So yes, I admit there is something special about this book. I'm just not sold on it myself. But I'm a big fan of Gaiman's and will continue making my way through his works. Will anything ever top the love I have for "The Graveyard Book"? Probably not. :) But that doesn't matter.

* * *

Thanks for stopping by and reading. Get yourself a copy of "Misfortune;" you won't regret it. Now, I tried to find a good writer's hotel, but I'm having no luck today. So let's pretend we're all sipping coffee in a quiet bar in the lobby of a cool hotel, writing our stories and occasionally glancing at the sunbeams dancing off the walls as we try to think: "What word? What is that word? It's like... like... Fuck. What the hell is that word???"

Wednesday, October 13, 2010

3ww: The Grove

Hello! It's Wednesday again! My Three Word Wednesday piece:

The Grove

"I can absolve you of all your sins," hissed the snake.

"Look, I'm not falling for this again." Adam crossed his arms and stared into the orchard.

"Are you referring to that silly apple incident? Merely a little missscommunication." The snake twisted around the branch, dipping it with his weight. Olives thunked to the ground below.

"Miscommunication? Sure, and now I've got to wear pants all the time and try to do good deeds." He glared over his shoulder at the snake. "You really fucked things up for me."

"What about me?" said Eve. "I've got to bear big-headed babies. You try doing that without massive amounts of drugs."

"Oh, is it painful? Are you sure that isn't your massive guilt?" snapped Adam.

"What guilt? Over sharing a piece of fruit with you?"

"I was talking about the bj you gave Tom outside Red Lobster last month. Oh! Don't look at me like that! Did you think I didn't know?"

Eve shut her gaping mouth. "What did you expect? It was the first one I'd seen in months."

"Blaming this on me? Because I don't want to sleep with you?" He laughed, short and hard, and said to the snake, "You try keeping it exciting after a few thousand years. Hell, ten years."

"I did try!" said Eve.

As their squabbling went on, the snake thought, Humans. Ridiculously easy prey.

"Ahem. I said, AHEM." He waited until they were both looking at him. "Have we forgotten why we're here? I'm offering you the opportunity to start over. Cleanse your souls, be free of sin, and so on and so forth."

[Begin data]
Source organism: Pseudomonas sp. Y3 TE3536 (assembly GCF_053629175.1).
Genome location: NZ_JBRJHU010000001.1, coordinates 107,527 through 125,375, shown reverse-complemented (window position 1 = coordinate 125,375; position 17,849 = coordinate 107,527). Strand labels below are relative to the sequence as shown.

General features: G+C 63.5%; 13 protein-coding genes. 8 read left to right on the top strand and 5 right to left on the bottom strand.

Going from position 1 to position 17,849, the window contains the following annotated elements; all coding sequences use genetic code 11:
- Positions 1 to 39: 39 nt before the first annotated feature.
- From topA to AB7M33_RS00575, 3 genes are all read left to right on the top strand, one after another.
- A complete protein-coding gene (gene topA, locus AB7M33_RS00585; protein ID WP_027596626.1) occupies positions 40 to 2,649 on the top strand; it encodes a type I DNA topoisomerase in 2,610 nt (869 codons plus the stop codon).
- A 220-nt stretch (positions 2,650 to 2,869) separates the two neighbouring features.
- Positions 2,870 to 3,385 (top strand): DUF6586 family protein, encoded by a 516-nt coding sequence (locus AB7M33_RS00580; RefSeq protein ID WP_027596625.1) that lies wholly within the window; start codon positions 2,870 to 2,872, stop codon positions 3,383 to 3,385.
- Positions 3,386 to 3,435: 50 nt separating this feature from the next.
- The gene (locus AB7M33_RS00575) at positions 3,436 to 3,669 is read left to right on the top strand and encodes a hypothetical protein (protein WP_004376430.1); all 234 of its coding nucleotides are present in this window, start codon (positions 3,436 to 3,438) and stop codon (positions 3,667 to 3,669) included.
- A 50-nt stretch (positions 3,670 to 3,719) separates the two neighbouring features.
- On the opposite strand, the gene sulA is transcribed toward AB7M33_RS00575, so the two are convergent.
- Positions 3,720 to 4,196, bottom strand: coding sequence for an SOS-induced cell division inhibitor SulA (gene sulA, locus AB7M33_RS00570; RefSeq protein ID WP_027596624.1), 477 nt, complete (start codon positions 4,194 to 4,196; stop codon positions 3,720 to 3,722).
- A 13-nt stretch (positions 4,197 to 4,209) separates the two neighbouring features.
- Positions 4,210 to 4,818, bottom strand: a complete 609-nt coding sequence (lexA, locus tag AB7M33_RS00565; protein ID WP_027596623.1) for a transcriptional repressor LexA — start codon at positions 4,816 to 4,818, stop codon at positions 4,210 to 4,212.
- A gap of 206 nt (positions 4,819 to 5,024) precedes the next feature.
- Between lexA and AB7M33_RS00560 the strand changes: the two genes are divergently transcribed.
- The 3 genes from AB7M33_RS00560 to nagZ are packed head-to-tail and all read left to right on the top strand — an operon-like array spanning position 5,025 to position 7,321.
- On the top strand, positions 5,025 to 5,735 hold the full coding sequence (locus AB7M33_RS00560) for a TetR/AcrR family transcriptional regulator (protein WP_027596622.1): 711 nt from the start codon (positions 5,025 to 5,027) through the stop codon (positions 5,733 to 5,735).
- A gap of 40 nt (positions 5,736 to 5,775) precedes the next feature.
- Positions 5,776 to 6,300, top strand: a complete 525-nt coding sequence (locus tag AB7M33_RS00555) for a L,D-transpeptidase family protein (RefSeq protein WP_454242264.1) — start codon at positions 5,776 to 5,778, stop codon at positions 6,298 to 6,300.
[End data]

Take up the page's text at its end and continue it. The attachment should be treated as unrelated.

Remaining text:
"So... we could get into heaven?" asked Adam.

"Something like that," muttered the snake. "Yesss. All you have to do is eat an olive, each of you. So? Who's in?"

"I don't know..." said Adam.

Eve pushed Adam out of the way. "I am." She plucked an olive from the branch.

"Tut-tut! One from the ground, please." The snake watched her pick up a fallen olive. Adam snatched one up as well. They stared at each other for a moment and then popped the olives into their mouths.

"Ew," they both said.

"Ew, indeed," said the snake. And with a very un-snakelike smile, he watched as their faces contorted with horror, and they began to twist and curve, growing talling, branching out, their flesh silvering and turning hard, their screams eventually muffled by layers of bark, mouths frozen in eternal Os of terror. He dropped to the ground between them.

"Your souls are now cleansed. You are free of sin. When you die, you will undoubtedly get the keys to the kingdom. Of course..." he hissed, winding around their slender trunks, "Olive trees live a long time. Thousands of years, possibly. Unlesssss someone comes along to cut you down. Burn you. Well, I must be going! Enjoy the purity of your new state."

He slithered off through the tall grass, humming a little snake song, and then the grove was once more silent.

Thanks for stopping by and reading!  

Tuesday, October 12, 2010

Breast Cancer Awareness Month!

It's my annual "Get your boobies checked!" post. I've gone for my mammogram; have you?

When I was 12, almost 13, my mother died of breast cancer. She was diagnosed at age 29, died when she was 32. I remember many things from those years, and not many of them are fuzzy warm memories. Yes, today we've got better at detecting cancer and treating it, and life expectancy after dianose has increased. But cancer is cancer. And it is horrific.